Re: [Harp-L] Looking for new inspiration

Tim is right and I rarely listen to harmonica players because there is nothing I can personally gain from them... not from them as a musician but not from a "sound" stand point.

This is what I was listening to this morning and have been applying it to the harp.

There are many ways to make music than just through the harp.  Listen to my clips in the garden

>-----Original Message-----
>From: Tim Moyer [mailto:wmharps@xxxxxxxxxxxxxxxxxxxx]
>Sent: Friday, April 27, 2007 06:05 AM
>To: harp-l@xxxxxxxxxx
>Subject: Re:  [Harp-L] Looking for new inspiration
>drori hammer wrote:
>> For many years I have listened to all the traditional blues harp 
>> players (as well as modern-day blues traditionalists), but I feel 
>> I want to hear what the "cutting edge" of diatonic harmonica 
>> players are doing. Can anyone suggest some good albums (or 
>> downloads) where I can hear good "modern" diatonic playing (E.G - 
>> use of overblows, different positions etc.). I have been listening 
>> a LOT lately to "Satan and Adam" and Carlos Del Junco,  but I`d 
>> like to hear others as well
>Okay, I know it's been said a thousand times, but here it is again:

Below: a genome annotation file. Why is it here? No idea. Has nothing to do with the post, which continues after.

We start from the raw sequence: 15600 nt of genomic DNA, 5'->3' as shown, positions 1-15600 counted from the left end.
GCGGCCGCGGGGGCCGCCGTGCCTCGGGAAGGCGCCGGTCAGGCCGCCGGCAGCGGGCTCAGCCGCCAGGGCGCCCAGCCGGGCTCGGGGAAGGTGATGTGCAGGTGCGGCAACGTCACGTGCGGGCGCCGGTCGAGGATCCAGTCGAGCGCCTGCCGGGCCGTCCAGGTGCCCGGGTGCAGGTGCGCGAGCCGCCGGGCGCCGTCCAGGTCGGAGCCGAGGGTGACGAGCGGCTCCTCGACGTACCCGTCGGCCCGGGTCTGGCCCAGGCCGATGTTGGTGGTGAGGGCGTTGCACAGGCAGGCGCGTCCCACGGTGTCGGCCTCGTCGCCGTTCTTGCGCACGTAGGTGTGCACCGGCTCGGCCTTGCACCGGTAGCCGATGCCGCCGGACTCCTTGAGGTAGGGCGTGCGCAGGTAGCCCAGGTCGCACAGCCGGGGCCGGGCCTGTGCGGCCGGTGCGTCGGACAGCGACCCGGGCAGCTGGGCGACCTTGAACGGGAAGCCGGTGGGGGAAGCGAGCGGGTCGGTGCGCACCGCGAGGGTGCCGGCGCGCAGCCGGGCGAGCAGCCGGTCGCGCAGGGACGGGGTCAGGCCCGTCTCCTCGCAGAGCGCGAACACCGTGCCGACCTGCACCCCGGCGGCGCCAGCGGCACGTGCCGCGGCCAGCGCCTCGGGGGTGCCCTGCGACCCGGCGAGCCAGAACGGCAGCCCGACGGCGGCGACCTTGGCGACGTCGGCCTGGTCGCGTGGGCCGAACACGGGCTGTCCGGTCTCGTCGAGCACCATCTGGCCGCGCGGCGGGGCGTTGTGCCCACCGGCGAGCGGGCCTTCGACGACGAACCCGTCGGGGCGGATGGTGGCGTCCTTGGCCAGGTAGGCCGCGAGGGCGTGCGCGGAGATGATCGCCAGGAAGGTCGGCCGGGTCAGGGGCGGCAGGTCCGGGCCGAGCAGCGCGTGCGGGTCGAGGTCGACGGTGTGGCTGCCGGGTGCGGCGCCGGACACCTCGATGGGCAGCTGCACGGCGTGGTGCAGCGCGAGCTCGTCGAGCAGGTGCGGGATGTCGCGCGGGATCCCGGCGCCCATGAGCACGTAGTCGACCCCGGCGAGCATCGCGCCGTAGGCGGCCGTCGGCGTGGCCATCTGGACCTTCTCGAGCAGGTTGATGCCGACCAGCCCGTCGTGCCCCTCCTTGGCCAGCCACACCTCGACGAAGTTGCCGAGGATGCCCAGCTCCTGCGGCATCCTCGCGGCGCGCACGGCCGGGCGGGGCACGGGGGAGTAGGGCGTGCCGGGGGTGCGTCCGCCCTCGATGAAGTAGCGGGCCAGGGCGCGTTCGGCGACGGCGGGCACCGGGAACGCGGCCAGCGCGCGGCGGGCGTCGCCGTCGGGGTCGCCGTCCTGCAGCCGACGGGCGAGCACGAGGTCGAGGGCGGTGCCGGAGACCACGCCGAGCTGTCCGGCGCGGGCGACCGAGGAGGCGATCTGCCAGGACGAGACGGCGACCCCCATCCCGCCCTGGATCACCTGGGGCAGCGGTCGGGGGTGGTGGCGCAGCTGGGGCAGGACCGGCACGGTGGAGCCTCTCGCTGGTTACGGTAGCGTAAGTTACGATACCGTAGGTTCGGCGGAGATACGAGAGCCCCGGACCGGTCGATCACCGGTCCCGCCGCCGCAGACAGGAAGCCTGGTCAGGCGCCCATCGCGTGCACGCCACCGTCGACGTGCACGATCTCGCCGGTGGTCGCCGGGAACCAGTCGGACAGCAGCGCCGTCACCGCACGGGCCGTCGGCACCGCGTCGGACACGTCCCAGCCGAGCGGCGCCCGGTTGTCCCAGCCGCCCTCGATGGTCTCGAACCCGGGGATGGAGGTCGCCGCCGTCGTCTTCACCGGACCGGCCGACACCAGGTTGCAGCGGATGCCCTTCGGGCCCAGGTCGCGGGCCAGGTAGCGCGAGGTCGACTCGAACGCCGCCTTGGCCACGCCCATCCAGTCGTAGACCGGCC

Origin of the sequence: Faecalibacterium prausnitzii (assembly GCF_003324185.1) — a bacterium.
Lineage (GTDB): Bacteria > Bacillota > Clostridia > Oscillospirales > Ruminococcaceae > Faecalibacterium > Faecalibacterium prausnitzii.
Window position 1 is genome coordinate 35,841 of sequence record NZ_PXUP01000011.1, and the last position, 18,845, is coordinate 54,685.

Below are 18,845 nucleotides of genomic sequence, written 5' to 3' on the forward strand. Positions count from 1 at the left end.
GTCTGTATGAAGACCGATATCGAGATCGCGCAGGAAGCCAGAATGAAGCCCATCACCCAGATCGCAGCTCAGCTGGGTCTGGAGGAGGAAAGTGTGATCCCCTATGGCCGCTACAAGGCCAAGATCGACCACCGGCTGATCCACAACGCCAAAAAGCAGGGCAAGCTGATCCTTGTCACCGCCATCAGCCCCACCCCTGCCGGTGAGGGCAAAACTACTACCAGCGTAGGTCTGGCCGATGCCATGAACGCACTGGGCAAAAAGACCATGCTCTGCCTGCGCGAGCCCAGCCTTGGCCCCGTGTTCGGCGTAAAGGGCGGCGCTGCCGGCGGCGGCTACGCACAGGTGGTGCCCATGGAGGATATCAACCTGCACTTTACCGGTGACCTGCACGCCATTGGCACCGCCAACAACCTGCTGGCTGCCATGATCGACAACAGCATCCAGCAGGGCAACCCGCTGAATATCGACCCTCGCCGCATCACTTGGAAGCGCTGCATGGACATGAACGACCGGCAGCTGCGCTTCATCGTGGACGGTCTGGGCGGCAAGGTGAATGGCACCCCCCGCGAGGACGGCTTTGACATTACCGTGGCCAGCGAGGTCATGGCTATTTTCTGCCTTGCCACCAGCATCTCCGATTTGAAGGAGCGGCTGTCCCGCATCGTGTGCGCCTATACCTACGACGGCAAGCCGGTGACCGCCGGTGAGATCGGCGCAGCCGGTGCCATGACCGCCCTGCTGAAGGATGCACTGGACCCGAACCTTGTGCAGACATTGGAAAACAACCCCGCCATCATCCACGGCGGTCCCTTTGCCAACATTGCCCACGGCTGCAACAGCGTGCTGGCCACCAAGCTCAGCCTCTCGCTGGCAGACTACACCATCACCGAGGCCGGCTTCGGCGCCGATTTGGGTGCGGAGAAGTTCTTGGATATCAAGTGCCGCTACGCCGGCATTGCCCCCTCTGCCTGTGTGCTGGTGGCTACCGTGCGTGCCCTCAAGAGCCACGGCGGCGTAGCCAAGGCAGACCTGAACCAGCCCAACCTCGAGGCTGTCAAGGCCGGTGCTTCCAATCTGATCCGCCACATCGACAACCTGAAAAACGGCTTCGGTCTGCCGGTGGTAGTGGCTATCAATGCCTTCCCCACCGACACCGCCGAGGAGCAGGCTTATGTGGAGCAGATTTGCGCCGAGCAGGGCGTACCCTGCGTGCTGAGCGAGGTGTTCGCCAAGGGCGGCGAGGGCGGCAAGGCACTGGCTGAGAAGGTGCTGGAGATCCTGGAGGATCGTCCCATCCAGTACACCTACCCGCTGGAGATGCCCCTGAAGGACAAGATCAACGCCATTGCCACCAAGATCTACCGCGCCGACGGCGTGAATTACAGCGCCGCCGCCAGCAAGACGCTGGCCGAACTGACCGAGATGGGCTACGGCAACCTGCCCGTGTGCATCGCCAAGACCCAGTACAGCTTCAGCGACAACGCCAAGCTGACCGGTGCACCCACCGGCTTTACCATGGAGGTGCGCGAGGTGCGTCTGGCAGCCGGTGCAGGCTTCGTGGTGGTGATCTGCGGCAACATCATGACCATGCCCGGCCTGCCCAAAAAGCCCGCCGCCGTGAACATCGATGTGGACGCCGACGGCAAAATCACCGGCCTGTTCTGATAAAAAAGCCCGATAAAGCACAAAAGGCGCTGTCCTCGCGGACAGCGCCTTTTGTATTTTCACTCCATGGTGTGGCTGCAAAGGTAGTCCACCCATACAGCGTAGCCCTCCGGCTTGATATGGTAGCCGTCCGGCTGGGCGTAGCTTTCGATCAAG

>Listen to something besides harmonica players for inspiration.  Now, 
>I'll admit I was turned on by folks like Carlos del Junco playing 
>the music I love on harmonica in a way I hadn't imagined or didn't 
>think possible, but the real inspiration for me came in trying to 
>play non-harmonica music on harmonica.  
>I started playing with a jazz quartet a couple of years ago, and 
>nothing pushed my capabilities as much as that.  One of the things I 
>look forward to most in learning a new piece now is finding the harp 
>key/tuning/position that best works with the melody and improv 
>sections of a jazz piece, then coming up with an arrangement.  There 
>is no "formula" for what will work best, so I find myself trying all 
>manner of different things until I'm satisfied.  Even when I have 
>something that "works", I'll keep trying it other ways. 
>There are some good sources for "real" jazz, if you want to just 
>browse: I love to tun into XM radio channel 70.  When I lived in the 
>Dallas, TX, area I used to listen to the radio station from the 
>University of North Texas (which has an outstanding music school).  
>Now that I've moved away, I listen to them online: 
>Put on the jazz station, grab a set of harps (better take a full 
>set, since everythings not in E, A or G -- lots of "horn keys": Bb, 
>Eb, Ab), and just play along.  Then go find yourself an open-minded 
>jazz band that will let you sit in.
>Harp-L is sponsored by SPAH,

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